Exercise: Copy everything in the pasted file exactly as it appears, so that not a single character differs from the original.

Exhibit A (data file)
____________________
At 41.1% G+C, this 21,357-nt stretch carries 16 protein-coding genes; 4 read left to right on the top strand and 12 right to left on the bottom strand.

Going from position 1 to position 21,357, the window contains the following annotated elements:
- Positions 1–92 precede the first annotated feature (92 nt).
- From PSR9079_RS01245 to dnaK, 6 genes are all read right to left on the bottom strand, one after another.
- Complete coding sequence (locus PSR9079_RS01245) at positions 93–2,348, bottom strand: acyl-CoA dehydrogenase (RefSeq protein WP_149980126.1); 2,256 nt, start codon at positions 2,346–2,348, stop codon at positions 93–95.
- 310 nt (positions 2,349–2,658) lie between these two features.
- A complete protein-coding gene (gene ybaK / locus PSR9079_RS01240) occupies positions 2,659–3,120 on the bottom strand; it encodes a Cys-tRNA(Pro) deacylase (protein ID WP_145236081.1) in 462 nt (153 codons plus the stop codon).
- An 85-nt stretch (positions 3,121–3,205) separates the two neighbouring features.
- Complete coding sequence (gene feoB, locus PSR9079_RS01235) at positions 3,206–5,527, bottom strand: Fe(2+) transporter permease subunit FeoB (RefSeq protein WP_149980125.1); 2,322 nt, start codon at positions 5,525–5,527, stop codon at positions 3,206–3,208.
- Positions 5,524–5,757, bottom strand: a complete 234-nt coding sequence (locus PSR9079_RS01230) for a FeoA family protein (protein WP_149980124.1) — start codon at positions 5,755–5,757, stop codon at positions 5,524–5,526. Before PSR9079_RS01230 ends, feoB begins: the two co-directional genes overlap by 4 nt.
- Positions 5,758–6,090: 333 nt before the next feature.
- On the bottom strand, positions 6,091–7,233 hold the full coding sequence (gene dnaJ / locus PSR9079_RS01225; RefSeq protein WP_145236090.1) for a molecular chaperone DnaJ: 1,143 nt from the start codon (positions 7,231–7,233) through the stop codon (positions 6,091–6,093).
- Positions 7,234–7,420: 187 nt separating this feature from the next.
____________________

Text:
At 41.1% G+C, this 21,357-nt stretch carries 16 protein-coding genes; 4 read left to right on the top strand and 12 right to left on the bottom strand.

Going from position 1 to position 21,357, the window contains the following annotated elements:
- Positions 1–92 precede the first annotated feature (92 nt).
- From PSR9079_RS01245 to dnaK, 6 genes are all read right to left on the bottom strand, one after another.
- Complete coding sequence (locus PSR9079_RS01245) at positions 93–2,348, bottom strand: acyl-CoA dehydrogenase (RefSeq protein WP_149980126.1); 2,256 nt, start codon at positions 2,346–2,348, stop codon at positions 93–95.
- 310 nt (positions 2,349–2,658) lie between these two features.
- A complete protein-coding gene (gene ybaK / locus PSR9079_RS01240) occupies positions 2,659–3,120 on the bottom strand; it encodes a Cys-tRNA(Pro) deacylase (protein ID WP_145236081.1) in 462 nt (153 codons plus the stop codon).
- An 85-nt stretch (positions 3,121–3,205) separates the two neighbouring features.
- Complete coding sequence (gene feoB, locus PSR9079_RS01235) at positions 3,206–5,527, bottom strand: Fe(2+) transporter permease subunit FeoB (RefSeq protein WP_149980125.1); 2,322 nt, start codon at positions 5,525–5,527, stop codon at positions 3,206–3,208.
- Positions 5,524–5,757, bottom strand: a complete 234-nt coding sequence (locus PSR9079_RS01230) for a FeoA family protein (protein WP_149980124.1) — start codon at positions 5,755–5,757, stop codon at positions 5,524–5,526. Before PSR9079_RS01230 ends, feoB begins: the two co-directional genes overlap by 4 nt.
- Positions 5,758–6,090: 333 nt before the next feature.
- On the bottom strand, positions 6,091–7,233 hold the full coding sequence (gene dnaJ / locus PSR9079_RS01225; RefSeq protein WP_145236090.1) for a molecular chaperone DnaJ: 1,143 nt from the start codon (positions 7,231–7,233) through the stop codon (positions 6,091–6,093).
- Positions 7,234–7,420: 187 nt separating this feature from the next.